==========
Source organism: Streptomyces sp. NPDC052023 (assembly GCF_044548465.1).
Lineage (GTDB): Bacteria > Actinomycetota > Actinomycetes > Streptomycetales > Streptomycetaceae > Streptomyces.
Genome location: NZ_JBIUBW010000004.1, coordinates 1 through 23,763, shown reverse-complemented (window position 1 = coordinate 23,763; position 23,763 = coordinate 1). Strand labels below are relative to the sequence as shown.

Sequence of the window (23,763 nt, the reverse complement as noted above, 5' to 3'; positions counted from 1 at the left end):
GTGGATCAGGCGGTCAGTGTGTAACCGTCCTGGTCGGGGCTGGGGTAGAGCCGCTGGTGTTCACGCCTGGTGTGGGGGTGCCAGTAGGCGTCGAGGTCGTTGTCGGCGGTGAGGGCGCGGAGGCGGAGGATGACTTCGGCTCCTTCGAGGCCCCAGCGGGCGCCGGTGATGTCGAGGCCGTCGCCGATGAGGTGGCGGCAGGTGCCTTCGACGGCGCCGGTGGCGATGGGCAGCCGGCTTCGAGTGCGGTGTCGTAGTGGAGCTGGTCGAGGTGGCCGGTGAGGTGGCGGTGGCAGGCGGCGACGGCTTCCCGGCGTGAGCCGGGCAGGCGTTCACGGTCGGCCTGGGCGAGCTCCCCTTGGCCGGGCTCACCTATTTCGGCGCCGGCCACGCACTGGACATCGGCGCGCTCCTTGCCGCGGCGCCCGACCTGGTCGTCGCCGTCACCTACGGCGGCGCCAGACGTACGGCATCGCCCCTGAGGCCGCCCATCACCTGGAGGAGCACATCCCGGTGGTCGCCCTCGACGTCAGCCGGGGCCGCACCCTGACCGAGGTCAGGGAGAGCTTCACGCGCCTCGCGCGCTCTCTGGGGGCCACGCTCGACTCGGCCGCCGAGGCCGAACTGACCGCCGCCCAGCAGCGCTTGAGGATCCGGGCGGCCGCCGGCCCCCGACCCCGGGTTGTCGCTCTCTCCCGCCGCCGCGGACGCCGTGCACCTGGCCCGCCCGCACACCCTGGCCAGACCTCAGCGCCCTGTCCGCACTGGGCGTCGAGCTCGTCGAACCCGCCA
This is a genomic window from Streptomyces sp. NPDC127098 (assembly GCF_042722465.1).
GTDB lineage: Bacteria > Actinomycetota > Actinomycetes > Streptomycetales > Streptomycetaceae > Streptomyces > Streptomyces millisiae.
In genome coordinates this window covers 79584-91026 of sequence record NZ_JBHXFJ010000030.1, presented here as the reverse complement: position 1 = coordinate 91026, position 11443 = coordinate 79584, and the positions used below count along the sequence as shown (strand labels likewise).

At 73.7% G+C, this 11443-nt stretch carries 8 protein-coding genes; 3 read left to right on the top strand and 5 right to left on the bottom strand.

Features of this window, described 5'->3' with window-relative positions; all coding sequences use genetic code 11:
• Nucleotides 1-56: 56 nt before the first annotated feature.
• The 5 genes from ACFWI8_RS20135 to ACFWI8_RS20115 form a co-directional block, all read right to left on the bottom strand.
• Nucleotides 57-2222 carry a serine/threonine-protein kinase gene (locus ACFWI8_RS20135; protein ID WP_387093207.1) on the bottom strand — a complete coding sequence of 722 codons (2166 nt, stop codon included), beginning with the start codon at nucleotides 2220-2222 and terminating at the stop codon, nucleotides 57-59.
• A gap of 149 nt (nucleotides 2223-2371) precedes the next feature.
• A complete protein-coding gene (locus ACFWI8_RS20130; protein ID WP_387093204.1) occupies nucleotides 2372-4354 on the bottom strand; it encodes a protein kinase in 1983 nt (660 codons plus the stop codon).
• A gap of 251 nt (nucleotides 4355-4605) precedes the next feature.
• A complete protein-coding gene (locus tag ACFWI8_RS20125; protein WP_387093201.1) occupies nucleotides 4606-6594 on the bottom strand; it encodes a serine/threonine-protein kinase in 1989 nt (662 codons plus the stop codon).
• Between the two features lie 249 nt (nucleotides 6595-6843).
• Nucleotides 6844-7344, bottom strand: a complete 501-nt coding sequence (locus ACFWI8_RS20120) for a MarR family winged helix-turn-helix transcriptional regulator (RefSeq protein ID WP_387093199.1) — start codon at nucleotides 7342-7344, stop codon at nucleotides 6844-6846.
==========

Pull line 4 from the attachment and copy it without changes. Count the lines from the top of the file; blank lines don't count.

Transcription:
Sequence of the window (23,763 nt, the reverse complement as noted above, 5' to 3'; positions counted from 1 at the left end):